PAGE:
Negotiation with clients around evidence is not unique to the outdoor journey intervention. Other examples from the literature include people with acute back pain who visit their general practitioner expecting to receive a referral for an x-ray, passive manual therapies and advice to rest. Yet clinical guideline recommendations advise against these interventions, and suggest that the person remain active . General practitioners have reported difficulty resisting patient expectations, and many need to practice new consultation scripts before they stop ordering expensive x-rays at a patient's request . Therapists in our study did not appear to have difficulty changing their intervention practices once they knew about the evidence.
Innovative strategies will be required if occupational therapists and physiotherapists are to negotiate around family values, and overcome risk intolerance. Other recent data collected from people with stroke substantiates the influence that family members can have on mobility and travel training by therapists (Barnsley, McCluskey & Middleton, What people say about travelling outdoors after a stroke: A qualitative study, submitted). In that qualitative study, 19 people with stroke received the outdoor journey intervention, and talked about their lack of confidence crossing roads and walking over rough ground, as well as fear associated with bus travel. Family members who did not allow travel on public transport and encouraged dependence on family car travel compounded this lack of confidence. People who are discouraged from walking and traveling outdoors can lose mobility gained during their inpatient stay. They risk becoming physically inactive and unnecessarily socially isolated. Family burden may increase. All these secondary consequences of stroke are avoidable, at least in theory.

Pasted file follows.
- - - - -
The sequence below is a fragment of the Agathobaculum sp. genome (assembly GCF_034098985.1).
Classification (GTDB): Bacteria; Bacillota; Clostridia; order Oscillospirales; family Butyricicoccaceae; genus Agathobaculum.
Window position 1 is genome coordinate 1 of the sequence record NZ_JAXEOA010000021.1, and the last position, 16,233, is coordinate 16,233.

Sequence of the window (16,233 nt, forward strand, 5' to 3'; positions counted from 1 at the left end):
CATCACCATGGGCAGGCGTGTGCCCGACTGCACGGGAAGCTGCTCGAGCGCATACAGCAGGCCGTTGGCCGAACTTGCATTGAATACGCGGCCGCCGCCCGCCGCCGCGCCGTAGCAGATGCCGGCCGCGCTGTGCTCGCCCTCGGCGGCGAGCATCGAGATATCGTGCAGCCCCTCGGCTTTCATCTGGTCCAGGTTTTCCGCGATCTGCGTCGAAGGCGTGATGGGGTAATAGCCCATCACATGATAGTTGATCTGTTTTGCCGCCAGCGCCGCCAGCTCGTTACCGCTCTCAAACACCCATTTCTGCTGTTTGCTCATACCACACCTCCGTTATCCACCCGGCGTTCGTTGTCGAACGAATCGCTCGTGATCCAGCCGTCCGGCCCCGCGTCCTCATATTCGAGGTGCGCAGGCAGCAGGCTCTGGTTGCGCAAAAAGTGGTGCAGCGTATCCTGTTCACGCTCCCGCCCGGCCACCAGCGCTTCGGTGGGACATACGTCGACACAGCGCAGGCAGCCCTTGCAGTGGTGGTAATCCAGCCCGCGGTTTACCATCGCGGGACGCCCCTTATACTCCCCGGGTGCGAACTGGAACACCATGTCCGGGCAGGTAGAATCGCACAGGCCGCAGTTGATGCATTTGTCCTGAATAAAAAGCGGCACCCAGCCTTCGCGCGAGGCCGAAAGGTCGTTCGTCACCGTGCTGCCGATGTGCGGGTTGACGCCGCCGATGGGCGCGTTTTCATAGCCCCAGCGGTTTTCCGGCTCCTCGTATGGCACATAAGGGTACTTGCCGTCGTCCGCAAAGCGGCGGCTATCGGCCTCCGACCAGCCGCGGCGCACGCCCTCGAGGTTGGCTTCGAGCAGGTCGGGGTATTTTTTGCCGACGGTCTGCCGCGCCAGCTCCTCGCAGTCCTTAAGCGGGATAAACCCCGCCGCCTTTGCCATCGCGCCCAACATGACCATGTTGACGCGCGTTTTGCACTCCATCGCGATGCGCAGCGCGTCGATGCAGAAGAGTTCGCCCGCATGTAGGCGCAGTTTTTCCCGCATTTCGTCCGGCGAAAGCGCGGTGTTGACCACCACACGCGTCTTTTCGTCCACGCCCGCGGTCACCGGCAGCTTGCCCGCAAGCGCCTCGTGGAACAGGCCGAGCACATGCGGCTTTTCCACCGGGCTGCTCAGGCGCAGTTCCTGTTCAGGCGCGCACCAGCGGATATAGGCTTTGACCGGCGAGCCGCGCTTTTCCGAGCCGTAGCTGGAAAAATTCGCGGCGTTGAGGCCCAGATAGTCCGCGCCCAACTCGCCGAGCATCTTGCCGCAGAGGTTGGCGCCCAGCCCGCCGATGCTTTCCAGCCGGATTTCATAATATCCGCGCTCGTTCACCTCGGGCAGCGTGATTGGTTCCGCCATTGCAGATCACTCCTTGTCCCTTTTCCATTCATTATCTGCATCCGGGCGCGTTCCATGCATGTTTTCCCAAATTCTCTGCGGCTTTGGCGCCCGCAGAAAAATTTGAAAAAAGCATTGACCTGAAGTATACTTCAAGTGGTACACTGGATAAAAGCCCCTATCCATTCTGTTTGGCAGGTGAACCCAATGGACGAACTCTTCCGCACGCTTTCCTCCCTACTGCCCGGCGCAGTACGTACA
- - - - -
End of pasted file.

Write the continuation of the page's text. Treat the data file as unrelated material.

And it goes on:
Strategies which may assist therapists to negotiate around these challenges include the use of educational materials such as written narratives or videotaped vignettes of people with stroke who travel outdoors. These educational materials could be viewed in hospital prior to discharge or at home. Materials could address concerns about risk and safety, personal goal setting, and how people with stroke overcome their lack of confidence with practice and escorted journeys. Benefits for family members, such as reduced burden resulting from increased independence could also be recorded for educational purposes.
Building Confidence and Self-Efficacy
It is ultimately the person with stroke who makes the final decision about intervention. Some people will choose to adopt a sedentary lifestyle and travel infrequently into the community. While information can be provided about risk factors, particularly physical inactivity, the person's decision needs to be respected. In such situations, therapists cannot, and should not, impose an intervention onto people, no matter how large the potential benefit. Unfortunately, we did not explore therapists' attitudes and responses to this dilemma in-depth during the interviews. While therapists often delayed the intervention by a few weeks, until the person with stroke was 'ready', they did not describe any strategies for addressing fear and lack of confidence.
Loss of confidence featured prominently as a barrier to therapists successfully delivering the outdoor journey intervention. Self-efficacy is a psychological construct similar to perceived confidence which originates from Bandura, and refers to an individuals' belief in their own ability to change behaviours such as walking outdoors or resuming driving. Self-efficacy is thought to influence whether a person will attempt an activity and persevere when they encounter barriers. Studies exploring self-efficacy after stroke are limited, but examples do exist . If a person with stroke is concerned about falling when walking to the postbox, for example, a self-management programme where they set personal goals and targets may be helpful. Some of these goals may involve community participation and confidence building. Therapists could obtain before-and-after measures using instruments such as the Stroke Self-Efficacy Questionnaire or SSEQ . The SSEQ would enable therapists to identify people with stroke who have low self-efficacy and are reluctant to travel outdoors. Therapists can then help the person to set goals, and target skills and activities of importance to that person.
Keeping Up-to-Date with the Evidence